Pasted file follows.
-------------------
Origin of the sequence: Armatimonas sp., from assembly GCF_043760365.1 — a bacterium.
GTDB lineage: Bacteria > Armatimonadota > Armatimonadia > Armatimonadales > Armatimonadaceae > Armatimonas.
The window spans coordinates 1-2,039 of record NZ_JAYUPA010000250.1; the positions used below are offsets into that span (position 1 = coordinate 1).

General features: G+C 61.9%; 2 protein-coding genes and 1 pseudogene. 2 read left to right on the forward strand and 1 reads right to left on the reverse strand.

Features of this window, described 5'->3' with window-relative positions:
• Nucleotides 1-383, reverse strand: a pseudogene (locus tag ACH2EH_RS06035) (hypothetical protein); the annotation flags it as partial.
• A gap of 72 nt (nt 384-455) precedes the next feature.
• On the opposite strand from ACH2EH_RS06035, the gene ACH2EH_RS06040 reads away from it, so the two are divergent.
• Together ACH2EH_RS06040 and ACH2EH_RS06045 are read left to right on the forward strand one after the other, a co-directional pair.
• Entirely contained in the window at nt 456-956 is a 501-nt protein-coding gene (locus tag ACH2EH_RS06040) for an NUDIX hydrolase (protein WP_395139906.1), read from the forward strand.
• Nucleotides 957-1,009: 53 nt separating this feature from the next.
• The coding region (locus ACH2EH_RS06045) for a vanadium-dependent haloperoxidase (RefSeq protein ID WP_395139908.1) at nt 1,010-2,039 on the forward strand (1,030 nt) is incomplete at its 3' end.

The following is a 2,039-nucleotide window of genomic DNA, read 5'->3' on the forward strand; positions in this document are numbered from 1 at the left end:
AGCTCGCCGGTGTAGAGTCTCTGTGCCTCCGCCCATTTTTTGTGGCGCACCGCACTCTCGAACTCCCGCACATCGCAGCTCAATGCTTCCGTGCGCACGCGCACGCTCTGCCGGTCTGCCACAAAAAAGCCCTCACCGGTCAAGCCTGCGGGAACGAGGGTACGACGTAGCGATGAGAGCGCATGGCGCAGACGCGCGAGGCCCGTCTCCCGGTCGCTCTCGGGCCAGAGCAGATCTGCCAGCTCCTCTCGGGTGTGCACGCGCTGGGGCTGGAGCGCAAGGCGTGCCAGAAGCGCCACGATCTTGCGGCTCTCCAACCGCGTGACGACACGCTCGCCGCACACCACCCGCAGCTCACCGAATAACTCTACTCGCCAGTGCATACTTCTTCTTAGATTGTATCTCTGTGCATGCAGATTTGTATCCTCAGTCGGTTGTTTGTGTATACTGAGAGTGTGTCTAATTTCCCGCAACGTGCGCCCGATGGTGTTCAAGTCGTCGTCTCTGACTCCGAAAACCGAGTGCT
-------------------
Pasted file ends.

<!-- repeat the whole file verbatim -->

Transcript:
Origin of the sequence: Armatimonas sp., from assembly GCF_043760365.1 — a bacterium.
GTDB lineage: Bacteria > Armatimonadota > Armatimonadia > Armatimonadales > Armatimonadaceae > Armatimonas.
The window spans coordinates 1-2,039 of record NZ_JAYUPA010000250.1; the positions used below are offsets into that span (position 1 = coordinate 1).

General features: G+C 61.9%; 2 protein-coding genes and 1 pseudogene. 2 read left to right on the forward strand and 1 reads right to left on the reverse strand.

Features of this window, described 5'->3' with window-relative positions:
• Nucleotides 1-383, reverse strand: a pseudogene (locus tag ACH2EH_RS06035) (hypothetical protein); the annotation flags it as partial.
• A gap of 72 nt (nt 384-455) precedes the next feature.
• On the opposite strand from ACH2EH_RS06035, the gene ACH2EH_RS06040 reads away from it, so the two are divergent.
• Together ACH2EH_RS06040 and ACH2EH_RS06045 are read left to right on the forward strand one after the other, a co-directional pair.
• Entirely contained in the window at nt 456-956 is a 501-nt protein-coding gene (locus tag ACH2EH_RS06040) for an NUDIX hydrolase (protein WP_395139906.1), read from the forward strand.
• Nucleotides 957-1,009: 53 nt separating this feature from the next.
• The coding region (locus ACH2EH_RS06045) for a vanadium-dependent haloperoxidase (RefSeq protein ID WP_395139908.1) at nt 1,010-2,039 on the forward strand (1,030 nt) is incomplete at its 3' end.

The following is a 2,039-nucleotide window of genomic DNA, read 5'->3' on the forward strand; positions in this document are numbered from 1 at the left end:
AGCTCGCCGGTGTAGAGTCTCTGTGCCTCCGCCCATTTTTTGTGGCGCACCGCACTCTCGAACTCCCGCACATCGCAGCTCAATGCTTCCGTGCGCACGCGCACGCTCTGCCGGTCTGCCACAAAAAAGCCCTCACCGGTCAAGCCTGCGGGAACGAGGGTACGACGTAGCGATGAGAGCGCATGGCGCAGACGCGCGAGGCCCGTCTCCCGGTCGCTCTCGGGCCAGAGCAGATCTGCCAGCTCCTCTCGGGTGTGCACGCGCTGGGGCTGGAGCGCAAGGCGTGCCAGAAGCGCCACGATCTTGCGGCTCTCCAACCGCGTGACGACACGCTCGCCGCACACCACCCGCAGCTCACCGAATAACTCTACTCGCCAGTGCATACTTCTTCTTAGATTGTATCTCTGTGCATGCAGATTTGTATCCTCAGTCGGTTGTTTGTGTATACTGAGAGTGTGTCTAATTTCCCGCAACGTGCGCCCGATGGTGTTCAAGTCGTCGTCTCTGACTCCGAAAACCGAGTGCT